This $1,000-a-year prepper timeshare says it has seen 'huge surge in interest' due to coronavirus - see inside
REUTERS/Adria Malcolm TPX IMAGES OF THE DAY
Fortitude Ranch, Colorado.
- Fortitude Ranch sells disaster preparedness like a vacation timeshare.
- Founder Drew Miller says that the panic around coronavirus has led to a "huge surge in interest" in the business's offerings.
- The coronavirus outbreak that originated in China has killed 2,800 people and infected more than 82,000 according to recent totals.
- Visit Business Insider's homepage for more stories.
In the new disaster economy, a safe place to go when society breaks down is now a must-have commodity.
Fortitude Ranch, with locations in Colorado and West Virginia, might be the answer for someone worried about a potential doomsday, but who doesn't want to dedicate their entire life to prepping for the end of days.
The death toll of the coronavirus disease, COVID-19 that originated in Wuhan, China, is now more than 2,800, and the virus has infected more than 82,000 people. On January 30, the World Health Organization (WHO) officially declared it a global health emergency. The virus has disrupted travel worldwide, leading to flight cancellations, quarantines, and other breakdowns in movement.
Fortitude Ranch is described on its website as "a survival community equipped to survive any type of disaster and long-term loss of law and order." It's attractive to preppers and the prepper adjacent because it "doubles as a recreation and vacation facility as well as a survival retreat." Founder Drew Miller estimates that he's seen as much as a 10 times increase in interest.
Take a look at what the ranch offers.
The ranch currently has locations in Colorado and West Virginia, with plans to add more.
Founder Drew Miller told Business Insider that the ranch has recently had a "huge surge in interest," selling out the Colorado location and nearly selling out West Virginia.
Demand is so great that people are asking about when the currently under construction Nevada and Wisconsin locations will be available, and the ranch is scrambling to raise capital and expand, according to Miller.
Fortitude Ranch's pitch is that for about $1,000 per person per year, customers can vacation in any of its locations, and in case of an emergency that leads to societal breakdown, they can hunker down in whatever location is closest.
Fortitude Ranch is staffed by several former military members who appear to take prepping very seriously. "Some of our staff, in keeping with the prepper community ethos of 'don't tell anyone you're a prepper' do not list their names on our website."
The ranch also markets based on the skills of its members: "Many of our members have ideal survival skills such as MDs and pharmacists. They are not listed here, and we never disclose our member's names!"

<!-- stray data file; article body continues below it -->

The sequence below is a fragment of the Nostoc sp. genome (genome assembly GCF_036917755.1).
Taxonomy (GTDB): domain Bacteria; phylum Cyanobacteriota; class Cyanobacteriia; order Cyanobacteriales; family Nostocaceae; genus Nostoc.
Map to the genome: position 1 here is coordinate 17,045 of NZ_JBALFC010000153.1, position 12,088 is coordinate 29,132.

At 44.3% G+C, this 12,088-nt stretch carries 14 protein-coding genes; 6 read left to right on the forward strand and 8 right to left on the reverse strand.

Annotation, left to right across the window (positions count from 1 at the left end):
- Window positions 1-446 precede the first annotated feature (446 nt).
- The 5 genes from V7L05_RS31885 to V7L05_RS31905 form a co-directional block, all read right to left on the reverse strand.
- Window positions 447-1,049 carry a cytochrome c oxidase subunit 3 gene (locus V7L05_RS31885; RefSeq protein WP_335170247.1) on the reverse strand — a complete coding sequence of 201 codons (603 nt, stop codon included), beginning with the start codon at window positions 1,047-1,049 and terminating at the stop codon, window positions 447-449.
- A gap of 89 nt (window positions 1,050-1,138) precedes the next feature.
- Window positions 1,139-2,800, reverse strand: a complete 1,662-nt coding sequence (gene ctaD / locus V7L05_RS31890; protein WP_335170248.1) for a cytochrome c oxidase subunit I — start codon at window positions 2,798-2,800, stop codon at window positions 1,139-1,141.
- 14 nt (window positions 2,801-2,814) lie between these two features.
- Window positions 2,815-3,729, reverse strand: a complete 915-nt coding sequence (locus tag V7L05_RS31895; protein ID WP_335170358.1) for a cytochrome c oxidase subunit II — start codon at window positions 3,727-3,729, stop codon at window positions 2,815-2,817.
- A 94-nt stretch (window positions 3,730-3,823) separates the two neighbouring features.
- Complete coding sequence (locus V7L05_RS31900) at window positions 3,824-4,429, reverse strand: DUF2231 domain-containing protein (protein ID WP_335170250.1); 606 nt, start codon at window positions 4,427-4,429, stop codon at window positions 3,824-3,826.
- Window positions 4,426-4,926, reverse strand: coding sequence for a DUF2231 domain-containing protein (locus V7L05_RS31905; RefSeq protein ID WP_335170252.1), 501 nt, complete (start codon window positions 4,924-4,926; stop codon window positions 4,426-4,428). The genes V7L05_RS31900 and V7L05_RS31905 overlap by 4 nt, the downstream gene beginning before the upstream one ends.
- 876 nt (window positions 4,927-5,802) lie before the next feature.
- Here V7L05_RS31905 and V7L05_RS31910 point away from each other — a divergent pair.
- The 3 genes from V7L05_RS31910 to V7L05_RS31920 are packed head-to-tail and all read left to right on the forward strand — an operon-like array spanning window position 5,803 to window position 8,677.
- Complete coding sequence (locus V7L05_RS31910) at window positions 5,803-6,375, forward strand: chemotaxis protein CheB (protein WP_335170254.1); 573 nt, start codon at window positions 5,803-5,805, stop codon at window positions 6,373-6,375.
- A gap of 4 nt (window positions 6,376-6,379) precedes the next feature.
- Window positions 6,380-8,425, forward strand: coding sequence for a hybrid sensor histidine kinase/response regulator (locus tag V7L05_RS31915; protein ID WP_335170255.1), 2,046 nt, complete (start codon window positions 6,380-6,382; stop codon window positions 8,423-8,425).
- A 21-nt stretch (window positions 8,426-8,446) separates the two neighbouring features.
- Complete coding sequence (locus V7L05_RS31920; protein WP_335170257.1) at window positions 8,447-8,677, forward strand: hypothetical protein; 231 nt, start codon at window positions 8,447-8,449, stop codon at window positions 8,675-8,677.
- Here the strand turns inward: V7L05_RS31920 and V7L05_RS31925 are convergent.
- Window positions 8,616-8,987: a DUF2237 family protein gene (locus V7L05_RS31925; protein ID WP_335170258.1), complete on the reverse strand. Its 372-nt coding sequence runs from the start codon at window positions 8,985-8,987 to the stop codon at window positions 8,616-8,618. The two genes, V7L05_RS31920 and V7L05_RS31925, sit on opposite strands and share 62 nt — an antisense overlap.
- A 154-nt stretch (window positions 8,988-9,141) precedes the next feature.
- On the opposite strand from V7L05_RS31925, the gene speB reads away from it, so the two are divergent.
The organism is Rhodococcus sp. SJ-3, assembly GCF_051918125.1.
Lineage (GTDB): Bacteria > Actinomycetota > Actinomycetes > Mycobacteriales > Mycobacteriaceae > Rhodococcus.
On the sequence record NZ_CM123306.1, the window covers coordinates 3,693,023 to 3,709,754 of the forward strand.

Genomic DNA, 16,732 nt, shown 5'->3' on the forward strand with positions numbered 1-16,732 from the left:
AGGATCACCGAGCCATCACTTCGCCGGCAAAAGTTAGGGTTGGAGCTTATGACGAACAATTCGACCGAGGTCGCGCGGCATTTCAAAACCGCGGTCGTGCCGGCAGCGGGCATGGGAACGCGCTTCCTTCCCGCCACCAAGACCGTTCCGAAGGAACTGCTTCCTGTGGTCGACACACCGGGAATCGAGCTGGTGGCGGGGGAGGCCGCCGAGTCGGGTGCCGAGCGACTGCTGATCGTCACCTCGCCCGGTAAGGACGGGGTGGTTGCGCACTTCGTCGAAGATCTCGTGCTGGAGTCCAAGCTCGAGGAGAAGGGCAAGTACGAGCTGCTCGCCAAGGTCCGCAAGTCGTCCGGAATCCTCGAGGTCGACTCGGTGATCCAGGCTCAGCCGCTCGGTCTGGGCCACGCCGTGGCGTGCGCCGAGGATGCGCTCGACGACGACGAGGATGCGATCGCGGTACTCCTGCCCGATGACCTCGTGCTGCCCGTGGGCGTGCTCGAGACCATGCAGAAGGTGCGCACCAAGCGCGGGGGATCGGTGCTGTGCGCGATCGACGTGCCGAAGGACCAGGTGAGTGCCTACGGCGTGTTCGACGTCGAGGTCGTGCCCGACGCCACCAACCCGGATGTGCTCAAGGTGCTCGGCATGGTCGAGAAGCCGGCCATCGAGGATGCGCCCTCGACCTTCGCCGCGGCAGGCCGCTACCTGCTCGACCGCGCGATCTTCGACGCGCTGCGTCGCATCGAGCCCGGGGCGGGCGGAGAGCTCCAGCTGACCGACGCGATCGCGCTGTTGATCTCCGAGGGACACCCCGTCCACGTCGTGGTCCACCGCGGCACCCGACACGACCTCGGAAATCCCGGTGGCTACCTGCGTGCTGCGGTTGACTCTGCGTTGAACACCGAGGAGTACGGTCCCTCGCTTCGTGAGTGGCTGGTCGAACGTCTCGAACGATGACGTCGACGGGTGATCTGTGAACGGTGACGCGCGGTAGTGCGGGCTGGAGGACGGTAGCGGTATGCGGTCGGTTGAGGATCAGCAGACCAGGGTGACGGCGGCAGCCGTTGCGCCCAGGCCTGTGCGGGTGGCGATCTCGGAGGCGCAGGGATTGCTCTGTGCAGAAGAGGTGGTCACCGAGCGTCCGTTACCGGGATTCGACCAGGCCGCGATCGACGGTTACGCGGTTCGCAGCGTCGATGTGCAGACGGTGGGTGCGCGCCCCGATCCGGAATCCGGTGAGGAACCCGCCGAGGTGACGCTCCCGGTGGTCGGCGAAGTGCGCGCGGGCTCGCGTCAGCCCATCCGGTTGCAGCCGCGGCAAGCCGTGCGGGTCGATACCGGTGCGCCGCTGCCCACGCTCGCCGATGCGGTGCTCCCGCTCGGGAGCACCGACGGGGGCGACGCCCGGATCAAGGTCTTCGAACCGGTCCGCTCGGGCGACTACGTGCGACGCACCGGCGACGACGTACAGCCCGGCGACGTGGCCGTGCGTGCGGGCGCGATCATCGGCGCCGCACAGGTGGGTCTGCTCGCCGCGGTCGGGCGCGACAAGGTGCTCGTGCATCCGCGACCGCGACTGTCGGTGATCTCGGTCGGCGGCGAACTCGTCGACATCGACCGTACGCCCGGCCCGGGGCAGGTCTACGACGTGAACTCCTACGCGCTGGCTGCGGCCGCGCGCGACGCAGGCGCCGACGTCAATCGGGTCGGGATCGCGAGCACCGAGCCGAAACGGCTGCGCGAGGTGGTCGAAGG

In making the case for prepping as a service, the company estimates that 95% (or more) of people not prepared will attack and steal from people with supplies. Fortitude Ranch offers a "very well defended compound," so that "marauders will go elsewhere."
"Most of our members are not traditional preppers, but business professionals, retired military and law enforcement, people who recognize the need to get out of the city and suburbs" when things get bad, Miller told Business Insider. "It is really the 'collapse', the halt in economic activity and loss of law and order that is the biggest threat," and members don't want to be left managing on their own.
Vacation activities are nearly indistinguishable from prepping, including hunting and shooting, lessons on survival skills and farming, and campfires.
Every location has horses, livestock, water stores, arms, and food stockpiles,
It also has stores of protective masks and gloves, which are reportedly selling out or going for inflated prices in areas affected by COVID-19.
The log cabins and main wooden lodge are also for recreational use. Vacationers stay in cabins, and the "resort-like" lodge can become a community center in case of disaster.
The actual shelters are only used for storage until they're needed. Four feet underground, metal shelters provide protection against weapons and nuclear radiation, guarded by concrete walls and armed guards.
Miller told Business Insider that he rejects deep underground shelters for two reasons. "We do not want to share air supply like you must in a deep shelter — don't want a virus to spread." Second, he said that shallow shelters allow members to get to defensive wall positions within a minute.
The treehouse is a place for kids on vacation, but it was designed to double as a guard tower in a disaster. "All members serve guard duty, have AR-15 or 12 gauge shotgun," Miller told Business Insider.
The spread of a disease like COVID-19 seems to be long-awaited around Fortitude Ranch. In 2016, Miller wrote an article for The American Interest called "The Age of Designer Plagues," in which he described a possibly inevitable "Age of Bioengineered Viral Pandemics and Collapse" on the horizon.
Miller says that the ranch hopes to expand to more locations as more people worry about pandemics and the decline of social order.
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